WORD COURT ARCHIVES

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May 23rd, 2007

Into and in to / capitalizing mother / pronouncing coupon

by Barbara Wallraff


Caroline Yull, of Amherst Island, Ontario, writes: “Recently I’ve noticed an increasing use of the word ‘into’ in a way that irks me. For instance, I read that a person ‘drove north on Centre Street and turned into the Canadian Tire store.’ There are other examples of this careless combining of two small words that make one new one when combined, and of course spell-checkers don’t catch any of them.”


Dear Caroline: Good points all. Anyone who “turned into” a store would have to be a magician. No doubt the person actually “turned in to” the store. The same mistake crops up after other verbs too. For example, “Readers write into this column,” “Hand this into your supervisor” and “Don’t give into censorship” all misuse “into,” in place of “in to.”

But the combinations of “two small words” that seem to give people the most trouble are “every day” and “any more.” Each of these is often mistakenly written as one word, though the one-word versions are meant to serve different purposes. Correct uses are: “We all hear mistakes in grammar every day. Many of these everyday mistakes are easy to avoid.” And “Do I need to say any more? Does anyone care anymore?”

As for the spell-checker, I happen to be glad it misses easy-to-catch mistakes like these. The mistakes, when you see them, are a reminder that there’s no substitute for looking over what you’ve written, with your brain engaged.




Ilse Heinigen Baker, of Voorheesville, N.Y., writes: “I have lived in this country for close to 50 years and arrived speaking and writing good English. My native language is German. I still have occasional trouble with English capitalization. A pet peeve: the capitalization of the titles of relatives, especially ‘mother’ and ‘father.’ It makes no sense to me. For example, a question to Dear Abby earlier this month included ‘my mother,’ ‘Mom’ and ‘my mom.’ To my mind, ‘Mother’ should be capitalized whenever it refers to a specific woman.”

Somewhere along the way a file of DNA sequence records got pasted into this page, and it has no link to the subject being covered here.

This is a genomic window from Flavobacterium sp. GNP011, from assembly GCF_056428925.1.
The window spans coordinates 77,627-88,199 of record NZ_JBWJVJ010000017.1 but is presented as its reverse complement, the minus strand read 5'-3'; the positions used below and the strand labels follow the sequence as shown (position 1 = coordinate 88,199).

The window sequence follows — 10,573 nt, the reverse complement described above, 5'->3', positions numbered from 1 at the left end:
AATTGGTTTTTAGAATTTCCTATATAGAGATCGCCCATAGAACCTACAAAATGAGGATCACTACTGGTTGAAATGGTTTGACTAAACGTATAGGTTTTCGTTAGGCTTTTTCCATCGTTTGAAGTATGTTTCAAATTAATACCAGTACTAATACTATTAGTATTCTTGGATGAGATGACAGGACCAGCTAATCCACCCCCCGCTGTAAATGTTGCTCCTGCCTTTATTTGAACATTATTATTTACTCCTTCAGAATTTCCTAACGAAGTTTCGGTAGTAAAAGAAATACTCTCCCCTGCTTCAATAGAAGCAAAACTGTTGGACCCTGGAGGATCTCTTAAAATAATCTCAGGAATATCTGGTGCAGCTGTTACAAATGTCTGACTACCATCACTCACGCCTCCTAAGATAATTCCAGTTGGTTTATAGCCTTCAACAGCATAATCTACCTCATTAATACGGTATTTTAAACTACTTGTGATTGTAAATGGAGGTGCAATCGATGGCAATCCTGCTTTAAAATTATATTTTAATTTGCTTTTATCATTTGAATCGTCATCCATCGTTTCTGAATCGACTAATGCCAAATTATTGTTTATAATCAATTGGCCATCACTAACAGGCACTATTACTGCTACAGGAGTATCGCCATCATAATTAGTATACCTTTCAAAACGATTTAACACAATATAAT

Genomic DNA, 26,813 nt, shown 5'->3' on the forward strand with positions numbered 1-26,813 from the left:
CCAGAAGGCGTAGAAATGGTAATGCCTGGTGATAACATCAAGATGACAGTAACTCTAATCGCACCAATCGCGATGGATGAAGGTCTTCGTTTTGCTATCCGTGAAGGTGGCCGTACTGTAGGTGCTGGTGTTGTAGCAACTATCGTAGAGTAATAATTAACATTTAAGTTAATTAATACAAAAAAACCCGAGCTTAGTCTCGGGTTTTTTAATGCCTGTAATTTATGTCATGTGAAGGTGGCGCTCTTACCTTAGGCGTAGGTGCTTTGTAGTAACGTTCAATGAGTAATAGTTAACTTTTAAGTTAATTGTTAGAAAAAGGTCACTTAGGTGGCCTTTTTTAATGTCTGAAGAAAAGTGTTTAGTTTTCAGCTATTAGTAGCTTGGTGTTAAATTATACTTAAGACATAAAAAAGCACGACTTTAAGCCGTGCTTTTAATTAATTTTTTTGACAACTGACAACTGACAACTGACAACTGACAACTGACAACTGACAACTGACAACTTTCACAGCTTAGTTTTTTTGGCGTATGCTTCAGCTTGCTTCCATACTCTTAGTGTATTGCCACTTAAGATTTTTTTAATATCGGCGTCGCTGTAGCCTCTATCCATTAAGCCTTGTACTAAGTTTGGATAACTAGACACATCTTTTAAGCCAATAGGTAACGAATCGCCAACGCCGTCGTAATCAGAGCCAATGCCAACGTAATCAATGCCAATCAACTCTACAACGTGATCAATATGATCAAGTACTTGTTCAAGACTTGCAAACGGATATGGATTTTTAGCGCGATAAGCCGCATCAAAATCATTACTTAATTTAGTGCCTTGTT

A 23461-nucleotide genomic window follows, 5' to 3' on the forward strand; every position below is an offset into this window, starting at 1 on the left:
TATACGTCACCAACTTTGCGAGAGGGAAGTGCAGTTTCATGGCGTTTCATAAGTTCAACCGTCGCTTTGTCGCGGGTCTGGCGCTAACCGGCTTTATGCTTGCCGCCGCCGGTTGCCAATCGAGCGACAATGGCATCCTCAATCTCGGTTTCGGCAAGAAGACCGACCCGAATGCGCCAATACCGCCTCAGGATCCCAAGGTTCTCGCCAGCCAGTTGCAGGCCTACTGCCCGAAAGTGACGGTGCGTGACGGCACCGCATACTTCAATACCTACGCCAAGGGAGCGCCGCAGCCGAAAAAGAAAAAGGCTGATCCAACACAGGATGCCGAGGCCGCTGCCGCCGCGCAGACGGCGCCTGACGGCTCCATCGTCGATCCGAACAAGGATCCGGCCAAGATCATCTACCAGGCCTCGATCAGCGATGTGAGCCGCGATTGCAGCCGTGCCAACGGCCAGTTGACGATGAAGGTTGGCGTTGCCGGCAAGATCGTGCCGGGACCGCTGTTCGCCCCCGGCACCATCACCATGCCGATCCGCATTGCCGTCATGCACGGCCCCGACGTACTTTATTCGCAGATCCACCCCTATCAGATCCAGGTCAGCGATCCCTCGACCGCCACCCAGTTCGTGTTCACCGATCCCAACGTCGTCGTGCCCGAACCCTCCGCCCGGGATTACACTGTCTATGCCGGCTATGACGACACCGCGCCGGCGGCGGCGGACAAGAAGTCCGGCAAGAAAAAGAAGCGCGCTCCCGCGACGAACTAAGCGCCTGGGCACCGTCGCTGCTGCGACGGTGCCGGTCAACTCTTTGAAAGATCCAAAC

Dear Ilse: As you know better than I, in German all nouns are capitalized -- that’s certainly a more straightforward system than the one we use in English. We don’t capitalize the words for relatives unless they’re being used in place of the person’s name. In practice, this usually means capitalizing ones without an article or a possessive adjective in front of them. “Please, Mother, let me explain” is parallel to “Please, Ilse, let me explain,” and the capitalization in both of those sentences is correct. But in “I hope my mother likes my explanation,” “my mother” is more closely parallel to “my friend,” “my readers” and so on. Here “mother” is treated as a common noun, like the others.

Capitalization of this kind is a mark of respect and deference, so it’s optional when referring to relatives of one’s own generation or later ones. The capital letters in “Big Brother” look ominous, don’t you think? But “Dear Granddaughter, Congratulations on graduating from college” is quite nice.




Linda Walsh, of Livonia, Mich., writes: “Please settle an argument. Is the word ‘coupon’ pronounced ‘kewpon’ or ‘coopon’?”


Dear Linda: Both pronunciations are accepted in North American English. If you want to remain true to the word’s French history, though, you’ll pronounce it “coopon,” with the same vowel sound you’d use in “coup.”




© Copyright 2003 by Barbara Wallraff. Reprints require prior permission. All rights reserved.

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